Destination: SITE VISIT TO KERN RIVER GAS PIPELINE AND TO THEIR SOUTHERN CALIFORNIA GEOTHERMAL PLANT.
Sponsor: MidAmerican Energy Co
Purpose: ENERGY FACT-FINDING (CONGRESSIONAL FORUM AND SITE TOUR)
Date: Apr 13, 2003 (3 days)
Expense: $1,842.30
source

Destination: UNIVERSITY OF TEXAS-AUSTIN
Sponsor: AUSTIN CHAMBER OF COMMERCE, IBM, DELL, MOTOROLA, TACC (TEXAS ADVANCED COMPUTING CENTER)
Purpose: TECHNOLOGY FACT-FINDING
Date: Apr 22, 2003 (2 days)
Expense: $1,363.42
source

Destination: KAUHSIUNG TAIPEI
Sponsor: Chinese International Economic Cooperation Association
Purpose: FACT-FINDING AND EDUCATIONAL STAFF VISIT
Date: Jan 4, 2004 (6 days)
Expense: $3,885.00
source

Destination: PHILADELPHIA
Sponsor: Congressional Institute Inc
Purpose: CONGRESS OF TOMORROW 2004 REPUBLICAN BI-CAM RETREAT
Date: Jan 29, 2004 (2 days)
Expense: $896.00
source

Destination: WASHINGTON NATL - LAS VEGAS MCCARRAN
Sponsor: Congressional Economic Leadership Institute
Purpose: FACT FINDING: GAMING INDUSTRY, HOTEL MANAGEMENT, WORKER TRAINING, CONVENTION OPERATIONS
Date: Feb 18, 2004 (3 days)
Expense: $1,665.00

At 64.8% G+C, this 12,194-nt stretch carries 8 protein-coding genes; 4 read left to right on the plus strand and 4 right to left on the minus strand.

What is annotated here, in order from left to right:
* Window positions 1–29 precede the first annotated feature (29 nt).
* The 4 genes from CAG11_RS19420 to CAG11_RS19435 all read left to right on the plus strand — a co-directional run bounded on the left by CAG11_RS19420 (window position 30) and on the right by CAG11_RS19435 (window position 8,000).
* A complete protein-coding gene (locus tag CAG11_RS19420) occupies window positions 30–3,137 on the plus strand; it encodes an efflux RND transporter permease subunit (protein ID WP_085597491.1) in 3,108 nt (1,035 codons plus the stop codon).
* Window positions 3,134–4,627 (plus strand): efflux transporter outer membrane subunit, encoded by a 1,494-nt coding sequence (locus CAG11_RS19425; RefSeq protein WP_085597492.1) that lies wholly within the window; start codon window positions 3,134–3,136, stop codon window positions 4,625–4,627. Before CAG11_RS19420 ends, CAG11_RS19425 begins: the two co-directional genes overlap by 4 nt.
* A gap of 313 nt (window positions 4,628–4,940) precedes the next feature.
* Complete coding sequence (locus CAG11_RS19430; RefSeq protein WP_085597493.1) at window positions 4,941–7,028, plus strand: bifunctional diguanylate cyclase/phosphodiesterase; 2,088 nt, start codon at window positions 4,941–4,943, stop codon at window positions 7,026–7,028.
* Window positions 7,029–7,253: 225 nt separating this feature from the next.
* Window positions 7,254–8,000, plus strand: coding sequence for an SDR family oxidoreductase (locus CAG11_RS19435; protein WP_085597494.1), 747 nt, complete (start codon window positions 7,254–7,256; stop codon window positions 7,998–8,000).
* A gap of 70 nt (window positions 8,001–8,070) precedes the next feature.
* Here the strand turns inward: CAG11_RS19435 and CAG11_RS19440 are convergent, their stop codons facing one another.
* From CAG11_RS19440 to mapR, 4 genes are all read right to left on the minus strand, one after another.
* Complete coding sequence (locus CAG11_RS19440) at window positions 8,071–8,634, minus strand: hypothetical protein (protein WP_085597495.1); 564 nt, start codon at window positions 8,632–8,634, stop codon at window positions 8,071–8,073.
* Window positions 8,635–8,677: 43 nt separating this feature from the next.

source

Destination: ATLANTA (ATL)
Sponsor: Time Warner
Purpose: FACT FINDING MEETINGS AND TOURS OF TECHWOOD (LOCATION OF TURNER STUDIOS); POLICY DISCUSSION/EDUCATIONAL VISIT WITH TURNER EXECUTIVES; TOUR OF CNN STUDIOS
Date: Apr 7, 2004 (1 day)
Expense: $732.92
source

Destination: SULFUR SPRINGS, WV
Sponsor: Congressional Institute Inc
Purpose: BICAMERAL CONGRESSIONAL GOP MEMBER RETREAT
Date: Jan 27, 2005 (3 days)
Expense: $820.00
source



* - Trips by all travelers named Kyle Nevins.


American RadioWorks | Hearing is Seeing
Students in a Chinese immersion class in Utah. (Photo: Stephen Smith)

The Science of Smart

Researchers have long been searching for better ways to learn. In recent decades, experts working in cognitive science, psychology, and neuroscience have opened new windows into how the brain works, and how we can learn to learn better. In this program, we look at some of the big ideas coming out of brain science. We meet the researchers who are unlocking the secrets of how the brain acquires and holds on to knowledge. And we introduce listeners to the teachers and students who are trying to apply that knowledge in the real world.

Recent Posts

  • 08.19.14

    Paul Tough on how children succeed

    Paul Tough talks about his new book, How Children Succeed. He says it's character that matters when it comes to learning. Children need curiosity, optimism and self-control.
  • 08.12.14

    Tracking and vocational ed

    Jeannie Oakes, who has studied tracking for decades, says vocational ed and "tracking" are connected, and that sorting students by race and class is still a problem.
  • 08.04.14

    Reinventing college for a new kind of student

    Long-predicted demographic changes mean a new kind of student is figuring out where to go to college, and how to pay for it.
  • 07.29.14

    Is school funding fair?

    A new report looks at why some schools have a lot of money to spend per pupil, while others don't, and what to do about it.